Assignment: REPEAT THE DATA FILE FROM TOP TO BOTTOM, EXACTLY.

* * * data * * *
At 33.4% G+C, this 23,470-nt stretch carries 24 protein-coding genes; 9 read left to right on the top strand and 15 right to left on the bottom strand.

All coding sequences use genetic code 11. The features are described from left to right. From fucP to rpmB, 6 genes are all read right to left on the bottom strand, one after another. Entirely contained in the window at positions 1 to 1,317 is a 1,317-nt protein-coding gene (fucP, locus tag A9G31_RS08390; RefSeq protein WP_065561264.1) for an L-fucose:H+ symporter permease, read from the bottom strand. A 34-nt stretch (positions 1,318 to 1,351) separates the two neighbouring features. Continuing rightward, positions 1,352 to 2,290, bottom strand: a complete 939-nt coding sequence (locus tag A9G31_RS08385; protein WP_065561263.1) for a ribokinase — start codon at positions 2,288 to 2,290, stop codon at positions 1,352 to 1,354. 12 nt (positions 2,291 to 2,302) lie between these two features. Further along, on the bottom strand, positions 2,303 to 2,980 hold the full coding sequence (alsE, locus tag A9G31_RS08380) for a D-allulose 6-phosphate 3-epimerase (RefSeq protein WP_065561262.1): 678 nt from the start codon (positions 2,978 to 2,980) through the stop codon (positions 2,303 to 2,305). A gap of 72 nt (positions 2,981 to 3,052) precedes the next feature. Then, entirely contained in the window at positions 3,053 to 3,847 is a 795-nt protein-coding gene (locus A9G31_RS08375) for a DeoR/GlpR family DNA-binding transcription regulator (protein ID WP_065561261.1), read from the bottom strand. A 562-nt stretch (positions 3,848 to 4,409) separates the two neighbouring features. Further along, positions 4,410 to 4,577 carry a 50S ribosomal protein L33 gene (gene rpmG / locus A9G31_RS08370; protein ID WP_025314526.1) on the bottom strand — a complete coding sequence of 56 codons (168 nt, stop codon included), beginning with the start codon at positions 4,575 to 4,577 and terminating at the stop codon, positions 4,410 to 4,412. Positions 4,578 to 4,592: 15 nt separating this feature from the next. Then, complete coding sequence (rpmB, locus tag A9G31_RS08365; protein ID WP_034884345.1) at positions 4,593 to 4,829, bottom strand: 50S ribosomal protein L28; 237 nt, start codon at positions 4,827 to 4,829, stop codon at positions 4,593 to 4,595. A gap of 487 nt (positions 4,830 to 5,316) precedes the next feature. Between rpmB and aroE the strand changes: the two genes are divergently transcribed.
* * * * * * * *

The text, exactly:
At 33.4% G+C, this 23,470-nt stretch carries 24 protein-coding genes; 9 read left to right on the top strand and 15 right to left on the bottom strand.

All coding sequences use genetic code 11. The features are described from left to right. From fucP to rpmB, 6 genes are all read right to left on the bottom strand, one after another. Entirely contained in the window at positions 1 to 1,317 is a 1,317-nt protein-coding gene (fucP, locus tag A9G31_RS08390; RefSeq protein WP_065561264.1) for an L-fucose:H+ symporter permease, read from the bottom strand. A 34-nt stretch (positions 1,318 to 1,351) separates the two neighbouring features. Continuing rightward, positions 1,352 to 2,290, bottom strand: a complete 939-nt coding sequence (locus tag A9G31_RS08385; protein WP_065561263.1) for a ribokinase — start codon at positions 2,288 to 2,290, stop codon at positions 1,352 to 1,354. 12 nt (positions 2,291 to 2,302) lie between these two features. Further along, on the bottom strand, positions 2,303 to 2,980 hold the full coding sequence (alsE, locus tag A9G31_RS08380) for a D-allulose 6-phosphate 3-epimerase (RefSeq protein WP_065561262.1): 678 nt from the start codon (positions 2,978 to 2,980) through the stop codon (positions 2,303 to 2,305). A gap of 72 nt (positions 2,981 to 3,052) precedes the next feature. Then, entirely contained in the window at positions 3,053 to 3,847 is a 795-nt protein-coding gene (locus A9G31_RS08375) for a DeoR/GlpR family DNA-binding transcription regulator (protein ID WP_065561261.1), read from the bottom strand. A 562-nt stretch (positions 3,848 to 4,409) separates the two neighbouring features. Further along, positions 4,410 to 4,577 carry a 50S ribosomal protein L33 gene (gene rpmG / locus A9G31_RS08370; protein ID WP_025314526.1) on the bottom strand — a complete coding sequence of 56 codons (168 nt, stop codon included), beginning with the start codon at positions 4,575 to 4,577 and terminating at the stop codon, positions 4,410 to 4,412. Positions 4,578 to 4,592: 15 nt separating this feature from the next. Then, complete coding sequence (rpmB, locus tag A9G31_RS08365; protein ID WP_034884345.1) at positions 4,593 to 4,829, bottom strand: 50S ribosomal protein L28; 237 nt, start codon at positions 4,827 to 4,829, stop codon at positions 4,593 to 4,595. A gap of 487 nt (positions 4,830 to 5,316) precedes the next feature. Between rpmB and aroE the strand changes: the two genes are divergently transcribed.